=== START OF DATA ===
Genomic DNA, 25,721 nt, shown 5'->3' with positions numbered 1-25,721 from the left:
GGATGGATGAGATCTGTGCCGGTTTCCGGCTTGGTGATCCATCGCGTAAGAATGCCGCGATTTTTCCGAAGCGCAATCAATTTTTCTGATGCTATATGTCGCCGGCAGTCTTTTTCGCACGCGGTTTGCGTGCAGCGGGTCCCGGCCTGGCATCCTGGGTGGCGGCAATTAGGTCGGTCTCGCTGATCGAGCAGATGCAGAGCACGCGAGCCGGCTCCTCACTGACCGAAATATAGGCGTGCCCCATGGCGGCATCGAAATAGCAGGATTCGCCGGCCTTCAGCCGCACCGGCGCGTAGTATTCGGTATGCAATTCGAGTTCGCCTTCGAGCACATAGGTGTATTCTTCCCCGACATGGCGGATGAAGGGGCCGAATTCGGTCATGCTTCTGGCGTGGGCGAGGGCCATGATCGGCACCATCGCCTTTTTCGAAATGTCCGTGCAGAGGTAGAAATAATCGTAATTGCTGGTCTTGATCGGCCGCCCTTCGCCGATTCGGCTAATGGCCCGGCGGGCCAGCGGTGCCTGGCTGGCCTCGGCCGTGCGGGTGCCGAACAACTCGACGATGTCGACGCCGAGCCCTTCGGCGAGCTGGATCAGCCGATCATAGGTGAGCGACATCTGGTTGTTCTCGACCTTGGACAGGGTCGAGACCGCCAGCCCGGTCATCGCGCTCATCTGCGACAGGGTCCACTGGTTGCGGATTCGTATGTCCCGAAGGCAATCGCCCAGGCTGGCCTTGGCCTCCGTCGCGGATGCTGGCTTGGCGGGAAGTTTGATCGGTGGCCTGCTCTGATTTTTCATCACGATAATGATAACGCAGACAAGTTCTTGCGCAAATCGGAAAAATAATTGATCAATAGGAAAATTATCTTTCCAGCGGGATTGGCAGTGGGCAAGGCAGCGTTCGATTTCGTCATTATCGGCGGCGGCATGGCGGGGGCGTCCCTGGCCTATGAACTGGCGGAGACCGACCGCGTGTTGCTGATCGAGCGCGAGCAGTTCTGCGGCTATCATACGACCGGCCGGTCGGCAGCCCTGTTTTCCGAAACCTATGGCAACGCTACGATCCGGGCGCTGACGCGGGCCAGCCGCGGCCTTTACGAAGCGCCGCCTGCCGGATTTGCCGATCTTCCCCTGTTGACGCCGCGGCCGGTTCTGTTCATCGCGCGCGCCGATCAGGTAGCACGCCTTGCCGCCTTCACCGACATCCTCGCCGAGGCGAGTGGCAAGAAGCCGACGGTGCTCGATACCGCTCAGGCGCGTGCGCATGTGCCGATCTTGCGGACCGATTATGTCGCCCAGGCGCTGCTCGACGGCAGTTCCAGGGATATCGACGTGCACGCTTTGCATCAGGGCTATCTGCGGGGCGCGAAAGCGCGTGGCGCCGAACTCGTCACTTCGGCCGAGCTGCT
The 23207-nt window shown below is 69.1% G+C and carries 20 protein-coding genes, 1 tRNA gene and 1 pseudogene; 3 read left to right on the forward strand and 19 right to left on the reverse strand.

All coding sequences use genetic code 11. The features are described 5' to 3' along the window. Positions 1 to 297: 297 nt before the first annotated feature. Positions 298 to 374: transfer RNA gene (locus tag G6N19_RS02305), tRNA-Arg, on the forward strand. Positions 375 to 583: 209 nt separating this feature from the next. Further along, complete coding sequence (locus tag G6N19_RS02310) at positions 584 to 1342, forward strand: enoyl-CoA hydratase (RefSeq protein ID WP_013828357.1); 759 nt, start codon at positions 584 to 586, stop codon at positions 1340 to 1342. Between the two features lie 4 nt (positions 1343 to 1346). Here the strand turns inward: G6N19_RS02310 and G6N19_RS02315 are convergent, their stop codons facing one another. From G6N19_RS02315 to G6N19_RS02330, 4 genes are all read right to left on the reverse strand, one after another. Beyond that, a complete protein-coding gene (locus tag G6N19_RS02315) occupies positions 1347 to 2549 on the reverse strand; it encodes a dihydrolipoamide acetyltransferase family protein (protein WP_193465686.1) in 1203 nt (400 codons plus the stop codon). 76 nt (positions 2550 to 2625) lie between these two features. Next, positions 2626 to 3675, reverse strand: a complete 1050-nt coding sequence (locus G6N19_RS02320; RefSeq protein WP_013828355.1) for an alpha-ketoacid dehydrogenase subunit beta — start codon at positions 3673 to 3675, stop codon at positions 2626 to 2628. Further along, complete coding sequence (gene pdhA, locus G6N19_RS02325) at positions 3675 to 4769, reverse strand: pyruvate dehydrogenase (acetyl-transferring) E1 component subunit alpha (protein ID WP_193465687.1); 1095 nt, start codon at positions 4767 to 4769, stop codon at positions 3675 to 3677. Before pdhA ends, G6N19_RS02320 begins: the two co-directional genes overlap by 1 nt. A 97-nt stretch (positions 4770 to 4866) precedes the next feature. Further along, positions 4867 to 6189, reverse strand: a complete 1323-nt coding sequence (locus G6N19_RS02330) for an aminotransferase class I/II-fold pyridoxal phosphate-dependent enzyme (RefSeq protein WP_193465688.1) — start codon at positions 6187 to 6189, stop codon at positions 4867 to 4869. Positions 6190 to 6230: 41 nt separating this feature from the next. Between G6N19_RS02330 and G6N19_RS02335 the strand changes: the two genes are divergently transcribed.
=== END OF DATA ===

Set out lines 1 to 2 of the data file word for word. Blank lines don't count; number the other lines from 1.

Genomic DNA, 25,721 nt, shown 5'->3' with positions numbered 1-25,721 from the left:
GGATGGATGAGATCTGTGCCGGTTTCCGGCTTGGTGATCCATCGCGTAAGAATGCCGCGATTTTTCCGAAGCGCAATCAATTTTTCTGATGCTATATGTCGCCGGCAGTCTTTTTCGCACGCGGTTTGCGTGCAGCGGGTCCCGGCCTGGCATCCTGGGTGGCGGCAATTAGGTCGGTCTCGCTGATCGAGCAGATGCAGAGCACGCGAGCCGGCTCCTCACTGACCGAAATATAGGCGTGCCCCATGGCGGCATCGAAATAGCAGGATTCGCCGGCCTTCAGCCGCACCGGCGCGTAGTATTCGGTATGCAATTCGAGTTCGCCTTCGAGCACATAGGTGTATTCTTCCCCGACATGGCGGATGAAGGGGCCGAATTCGGTCATGCTTCTGGCGTGGGCGAGGGCCATGATCGGCACCATCGCCTTTTTCGAAATGTCCGTGCAGAGGTAGAAATAATCGTAATTGCTGGTCTTGATCGGCCGCCCTTCGCCGATTCGGCTAATGGCCCGGCGGGCCAGCGGTGCCTGGCTGGCCTCGGCCGTGCGGGTGCCGAACAACTCGACGATGTCGACGCCGAGCCCTTCGGCGAGCTGGATCAGCCGATCATAGGTGAGCGACATCTGGTTGTTCTCGACCTTGGACAGGGTCGAGACCGCCAGCCCGGTCATCGCGCTCATCTGCGACAGGGTCCACTGGTTGCGGATTCGTATGTCCCGAAGGCAATCGCCCAGGCTGGCCTTGGCCTCCGTCGCGGATGCTGGCTTGGCGGGAAGTTTGATCGGTGGCCTGCTCTGATTTTTCATCACGATAATGATAACGCAGACAAGTTCTTGCGCAAATCGGAAAAATAATTGATCAATAGGAAAATTATCTTTCCAGCGGGATTGGCAGTGGGCAAGGCAGCGTTCGATTTCGTCATTATCGGCGGCGGCATGGCGGGGGCGTCCCTGGCCTATGAACTGGCGGAGACCGACCGCGTGTTGCTGATCGAGCGCGAGCAGTTCTGCGGCTATCATACGACCGGCCGGTCGGCAGCCCTGTTTTCCGAAACCTATGGCAACGCTACGATCCGGGCGCTGACGCGGGCCAGCCGCGGCCTTTACGAAGCGCCGCCTGCCGGATTTGCCGATCTTCCCCTGTTGACGCCGCGGCCGGTTCTGTTCATCGCGCGCGCCGATCAGGTAGCACGCCTTGCCGCCTTCACCGACATCCTCGCCGAGGCGAGTGGCAAGAAGCCGACGGTGCTCGATACCGCTCAGGCGCGTGCGCATGTGCCGATCTTGCGGACCGATTATGTCGCCCAGGCGCTGCTCGACGGCAGTTCCAGGGATATCGACGTGCACGCTTTGCATCAGGGCTATCTGCGGGGCGCGAAAGCGCGTGGCGCCGAACTCGTCACTTCGGCCGAGCTGCT